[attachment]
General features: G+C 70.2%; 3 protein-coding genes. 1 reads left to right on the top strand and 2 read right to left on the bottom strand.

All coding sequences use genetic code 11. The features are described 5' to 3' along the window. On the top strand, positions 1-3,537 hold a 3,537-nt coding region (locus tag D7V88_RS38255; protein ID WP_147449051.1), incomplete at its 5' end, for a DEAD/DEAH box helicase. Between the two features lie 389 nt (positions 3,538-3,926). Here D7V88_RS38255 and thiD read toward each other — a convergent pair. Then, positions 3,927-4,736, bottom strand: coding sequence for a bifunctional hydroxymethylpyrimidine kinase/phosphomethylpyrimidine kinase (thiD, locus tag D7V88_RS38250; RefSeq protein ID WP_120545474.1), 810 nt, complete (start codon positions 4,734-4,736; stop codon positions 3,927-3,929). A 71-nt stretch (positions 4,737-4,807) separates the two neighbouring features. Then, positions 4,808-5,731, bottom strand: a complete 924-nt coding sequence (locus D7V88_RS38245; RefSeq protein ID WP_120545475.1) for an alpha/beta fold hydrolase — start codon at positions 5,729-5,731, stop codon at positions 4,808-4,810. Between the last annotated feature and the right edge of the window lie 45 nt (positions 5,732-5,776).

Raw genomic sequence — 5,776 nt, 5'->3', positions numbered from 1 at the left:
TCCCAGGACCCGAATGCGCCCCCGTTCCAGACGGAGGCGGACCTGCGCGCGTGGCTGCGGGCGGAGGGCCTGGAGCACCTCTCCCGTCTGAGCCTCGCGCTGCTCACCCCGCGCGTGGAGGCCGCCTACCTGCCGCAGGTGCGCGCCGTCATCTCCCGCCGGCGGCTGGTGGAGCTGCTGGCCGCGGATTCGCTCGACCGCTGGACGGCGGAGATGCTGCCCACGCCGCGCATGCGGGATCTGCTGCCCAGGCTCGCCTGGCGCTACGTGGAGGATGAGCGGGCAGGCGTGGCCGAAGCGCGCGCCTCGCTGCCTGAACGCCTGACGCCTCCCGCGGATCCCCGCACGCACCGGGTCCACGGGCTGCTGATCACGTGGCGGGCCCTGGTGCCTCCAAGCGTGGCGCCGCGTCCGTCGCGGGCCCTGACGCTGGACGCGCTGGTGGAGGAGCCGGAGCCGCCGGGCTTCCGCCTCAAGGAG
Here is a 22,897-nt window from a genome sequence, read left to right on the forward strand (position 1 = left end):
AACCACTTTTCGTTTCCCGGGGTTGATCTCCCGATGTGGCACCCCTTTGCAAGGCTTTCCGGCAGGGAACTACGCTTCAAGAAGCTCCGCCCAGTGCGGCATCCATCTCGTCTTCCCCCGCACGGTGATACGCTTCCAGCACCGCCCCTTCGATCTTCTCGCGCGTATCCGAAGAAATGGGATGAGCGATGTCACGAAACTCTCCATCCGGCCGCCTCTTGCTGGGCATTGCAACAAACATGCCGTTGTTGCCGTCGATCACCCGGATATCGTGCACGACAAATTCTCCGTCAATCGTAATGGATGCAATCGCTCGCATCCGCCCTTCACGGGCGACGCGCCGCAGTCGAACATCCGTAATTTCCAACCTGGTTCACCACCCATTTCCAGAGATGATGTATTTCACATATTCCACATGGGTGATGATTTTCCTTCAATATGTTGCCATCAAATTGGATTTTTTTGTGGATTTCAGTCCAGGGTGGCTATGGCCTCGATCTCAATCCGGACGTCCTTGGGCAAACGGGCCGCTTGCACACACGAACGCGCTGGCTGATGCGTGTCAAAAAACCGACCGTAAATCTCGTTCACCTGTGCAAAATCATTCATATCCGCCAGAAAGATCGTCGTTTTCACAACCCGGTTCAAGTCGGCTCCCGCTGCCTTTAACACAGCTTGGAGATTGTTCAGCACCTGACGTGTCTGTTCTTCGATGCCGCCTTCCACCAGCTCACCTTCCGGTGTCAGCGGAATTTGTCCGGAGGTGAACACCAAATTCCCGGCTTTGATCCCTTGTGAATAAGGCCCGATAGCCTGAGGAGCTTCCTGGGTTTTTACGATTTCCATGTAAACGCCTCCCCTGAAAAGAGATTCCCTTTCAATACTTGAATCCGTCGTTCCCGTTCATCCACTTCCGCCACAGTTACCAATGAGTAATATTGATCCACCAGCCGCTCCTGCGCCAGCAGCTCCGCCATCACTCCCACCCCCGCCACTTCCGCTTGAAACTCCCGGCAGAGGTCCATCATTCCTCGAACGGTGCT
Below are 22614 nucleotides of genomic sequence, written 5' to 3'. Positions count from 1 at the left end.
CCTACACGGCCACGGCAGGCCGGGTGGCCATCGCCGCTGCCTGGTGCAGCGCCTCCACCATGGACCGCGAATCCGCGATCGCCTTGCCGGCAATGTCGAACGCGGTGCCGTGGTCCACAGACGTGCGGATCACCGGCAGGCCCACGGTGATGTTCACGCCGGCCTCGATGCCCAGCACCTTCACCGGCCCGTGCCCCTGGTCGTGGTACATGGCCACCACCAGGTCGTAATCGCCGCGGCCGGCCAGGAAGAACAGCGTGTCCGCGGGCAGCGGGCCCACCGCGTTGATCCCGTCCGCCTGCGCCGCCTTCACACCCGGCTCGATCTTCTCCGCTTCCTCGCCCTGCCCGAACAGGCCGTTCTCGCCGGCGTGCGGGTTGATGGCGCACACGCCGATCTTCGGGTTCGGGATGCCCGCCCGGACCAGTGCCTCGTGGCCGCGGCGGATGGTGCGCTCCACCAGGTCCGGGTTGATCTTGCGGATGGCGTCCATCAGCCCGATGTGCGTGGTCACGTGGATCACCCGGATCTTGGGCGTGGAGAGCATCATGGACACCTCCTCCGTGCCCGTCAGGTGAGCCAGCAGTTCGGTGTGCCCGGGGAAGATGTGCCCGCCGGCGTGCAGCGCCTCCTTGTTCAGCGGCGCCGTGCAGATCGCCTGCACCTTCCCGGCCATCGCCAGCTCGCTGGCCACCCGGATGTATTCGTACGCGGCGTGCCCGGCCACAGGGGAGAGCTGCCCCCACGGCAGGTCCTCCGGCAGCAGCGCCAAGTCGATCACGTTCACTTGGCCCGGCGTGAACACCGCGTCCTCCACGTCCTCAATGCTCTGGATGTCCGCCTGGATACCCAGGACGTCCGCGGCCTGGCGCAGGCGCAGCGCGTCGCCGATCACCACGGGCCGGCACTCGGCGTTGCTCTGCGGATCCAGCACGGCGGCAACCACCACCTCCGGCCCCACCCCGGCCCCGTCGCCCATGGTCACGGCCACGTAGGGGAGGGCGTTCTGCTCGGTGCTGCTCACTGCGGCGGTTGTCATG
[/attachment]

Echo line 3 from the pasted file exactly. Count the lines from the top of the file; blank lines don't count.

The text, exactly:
Raw genomic sequence — 5,776 nt, 5'->3', positions numbered from 1 at the left: